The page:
This birth has death forevermore confused.

This birth has death forevermore confused.
That God, the holy & immortal one
Should take on mortal flesh, should be abused,
Be killed–oh, how could such a thing be done?
What does this death then do to death?
Death grasps the holy body of the Lord,
Crushes the mortal flesh, lets side be gored–
Oh, God! has death not triumphed over life?
Why did you come to share our joy & pain?
Our feeble times of peace, our constant strife?
What did you think your fragile folk might gain?
I do not know the answer, Lord, but you,
Embracing death, made life forever new. -Madeleine L’Engle

The first week of Advent, our church had a service of grief and remembrance, just as a time to acknowledge that the holidays can be difficult. I was nervous about going, but it was nice to sit in the darkened chapel and let myself think about the things that are hard to remember this time of year. As they read the names, I looked around and realized there was so much loss, just in this room, just in the past year or so. It was a sobering thought, but also an encouraging one, that I am not alone in my struggles. It’s easy to get caught up in my own loss and forget that the holidays are hard for a lot of people.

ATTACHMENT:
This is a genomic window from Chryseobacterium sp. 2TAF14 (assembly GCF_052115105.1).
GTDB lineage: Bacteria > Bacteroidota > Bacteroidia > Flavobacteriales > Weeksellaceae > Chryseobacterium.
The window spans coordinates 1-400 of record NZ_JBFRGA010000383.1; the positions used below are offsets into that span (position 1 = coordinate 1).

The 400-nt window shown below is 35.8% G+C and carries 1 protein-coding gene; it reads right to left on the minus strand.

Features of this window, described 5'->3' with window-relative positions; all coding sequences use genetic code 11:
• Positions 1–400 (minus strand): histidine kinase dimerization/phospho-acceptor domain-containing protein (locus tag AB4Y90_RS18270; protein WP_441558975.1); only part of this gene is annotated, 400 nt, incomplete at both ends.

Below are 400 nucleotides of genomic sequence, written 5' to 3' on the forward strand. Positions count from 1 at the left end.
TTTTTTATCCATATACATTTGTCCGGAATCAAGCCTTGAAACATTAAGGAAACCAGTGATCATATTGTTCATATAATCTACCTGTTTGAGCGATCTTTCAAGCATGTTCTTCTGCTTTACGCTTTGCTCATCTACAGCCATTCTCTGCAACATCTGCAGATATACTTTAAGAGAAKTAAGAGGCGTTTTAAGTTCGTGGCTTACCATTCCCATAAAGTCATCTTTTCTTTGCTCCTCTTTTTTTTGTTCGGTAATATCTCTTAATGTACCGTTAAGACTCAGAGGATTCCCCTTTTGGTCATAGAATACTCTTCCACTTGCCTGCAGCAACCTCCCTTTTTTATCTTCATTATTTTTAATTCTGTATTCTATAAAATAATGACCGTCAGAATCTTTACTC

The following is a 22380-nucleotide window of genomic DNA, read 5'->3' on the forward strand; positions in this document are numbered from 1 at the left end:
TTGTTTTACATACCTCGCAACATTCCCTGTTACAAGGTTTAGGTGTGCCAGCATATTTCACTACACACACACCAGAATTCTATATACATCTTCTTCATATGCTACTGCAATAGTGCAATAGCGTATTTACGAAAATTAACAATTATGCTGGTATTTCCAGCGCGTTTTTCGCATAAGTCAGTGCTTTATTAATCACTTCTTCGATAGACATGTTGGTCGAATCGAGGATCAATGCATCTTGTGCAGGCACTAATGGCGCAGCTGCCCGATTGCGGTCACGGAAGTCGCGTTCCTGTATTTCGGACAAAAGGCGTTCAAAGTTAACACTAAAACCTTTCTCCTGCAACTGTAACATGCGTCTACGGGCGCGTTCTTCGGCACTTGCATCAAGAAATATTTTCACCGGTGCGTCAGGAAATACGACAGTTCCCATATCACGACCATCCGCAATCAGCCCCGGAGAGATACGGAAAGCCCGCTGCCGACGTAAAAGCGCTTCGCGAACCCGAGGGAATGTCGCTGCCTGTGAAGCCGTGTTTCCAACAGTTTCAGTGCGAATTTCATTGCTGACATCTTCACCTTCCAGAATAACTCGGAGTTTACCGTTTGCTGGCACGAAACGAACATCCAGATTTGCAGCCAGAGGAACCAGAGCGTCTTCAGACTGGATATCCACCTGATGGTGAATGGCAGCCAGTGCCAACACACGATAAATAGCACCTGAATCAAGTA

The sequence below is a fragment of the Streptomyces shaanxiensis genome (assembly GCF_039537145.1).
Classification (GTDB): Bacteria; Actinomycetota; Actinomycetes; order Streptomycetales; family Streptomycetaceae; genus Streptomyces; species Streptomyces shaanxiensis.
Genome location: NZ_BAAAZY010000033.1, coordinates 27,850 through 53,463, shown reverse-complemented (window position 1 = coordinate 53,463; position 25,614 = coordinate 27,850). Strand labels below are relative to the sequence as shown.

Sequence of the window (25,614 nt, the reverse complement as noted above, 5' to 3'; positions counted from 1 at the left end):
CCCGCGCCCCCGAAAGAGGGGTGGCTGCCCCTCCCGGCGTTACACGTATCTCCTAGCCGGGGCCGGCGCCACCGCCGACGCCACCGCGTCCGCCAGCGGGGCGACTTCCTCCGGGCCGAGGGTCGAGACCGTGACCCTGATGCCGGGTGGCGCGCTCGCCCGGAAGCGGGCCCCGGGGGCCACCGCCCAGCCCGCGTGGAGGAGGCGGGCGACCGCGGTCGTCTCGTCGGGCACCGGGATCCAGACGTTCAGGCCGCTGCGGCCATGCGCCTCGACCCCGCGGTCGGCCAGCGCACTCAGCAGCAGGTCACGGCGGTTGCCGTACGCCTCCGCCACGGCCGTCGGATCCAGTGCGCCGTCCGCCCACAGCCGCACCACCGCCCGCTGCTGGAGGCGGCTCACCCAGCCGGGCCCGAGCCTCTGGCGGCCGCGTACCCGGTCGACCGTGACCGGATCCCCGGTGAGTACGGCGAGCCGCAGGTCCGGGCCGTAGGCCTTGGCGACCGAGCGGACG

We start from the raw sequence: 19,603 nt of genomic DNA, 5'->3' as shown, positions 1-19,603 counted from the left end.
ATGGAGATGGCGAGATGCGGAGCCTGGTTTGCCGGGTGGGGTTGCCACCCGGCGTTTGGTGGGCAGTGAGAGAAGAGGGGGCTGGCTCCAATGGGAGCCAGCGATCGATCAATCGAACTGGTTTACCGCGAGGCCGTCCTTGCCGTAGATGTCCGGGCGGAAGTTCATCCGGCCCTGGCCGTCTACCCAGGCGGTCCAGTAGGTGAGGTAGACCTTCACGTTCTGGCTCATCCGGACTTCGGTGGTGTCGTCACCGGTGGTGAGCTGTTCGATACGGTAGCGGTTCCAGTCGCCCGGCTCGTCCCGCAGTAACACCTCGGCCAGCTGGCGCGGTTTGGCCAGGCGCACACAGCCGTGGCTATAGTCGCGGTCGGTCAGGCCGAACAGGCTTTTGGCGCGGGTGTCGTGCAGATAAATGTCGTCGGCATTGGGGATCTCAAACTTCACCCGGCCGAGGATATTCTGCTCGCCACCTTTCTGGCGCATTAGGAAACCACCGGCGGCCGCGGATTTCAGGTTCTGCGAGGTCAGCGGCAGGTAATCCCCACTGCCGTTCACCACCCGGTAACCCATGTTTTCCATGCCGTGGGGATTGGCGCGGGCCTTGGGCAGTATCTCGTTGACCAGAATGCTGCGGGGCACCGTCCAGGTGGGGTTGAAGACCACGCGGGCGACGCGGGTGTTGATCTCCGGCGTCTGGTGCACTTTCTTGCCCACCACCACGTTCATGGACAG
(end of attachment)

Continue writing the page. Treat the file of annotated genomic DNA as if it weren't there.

There was some Scripture read, and one of the passages was from 1 Thessalonians: “Brothers, we do not want you to be ignorant about those who fall asleep, or to grieve like the rest of men, who have no hope. We believe that Jesus died and rose again and so we believe that God will bring with Jesus those who have fallen asleep in him.” As the reader said the last part, “We believe that God will bring with Jesus those who have fallen asleep in him,” there was an audible sigh in the room, as if everyone there was simultaneously taking comfort in that thought. That was the best moment of the night for me, as we all breathed in the truth of that hope together.

Before I went to the service, I was undecided about whether it was weird or inappropriate, just because maybe that’s not how we should be celebrating Advent. But it was one of the things I think will stand out from this year’s Christmas season–as we wait for Christmas, as we wait with the rest of the church for Christ’s return, we also wait to see our loved ones again. And because of Christmas, we wait with the hope that Jesus brings, knowing that he triumphed over death and shared that triumph with us.

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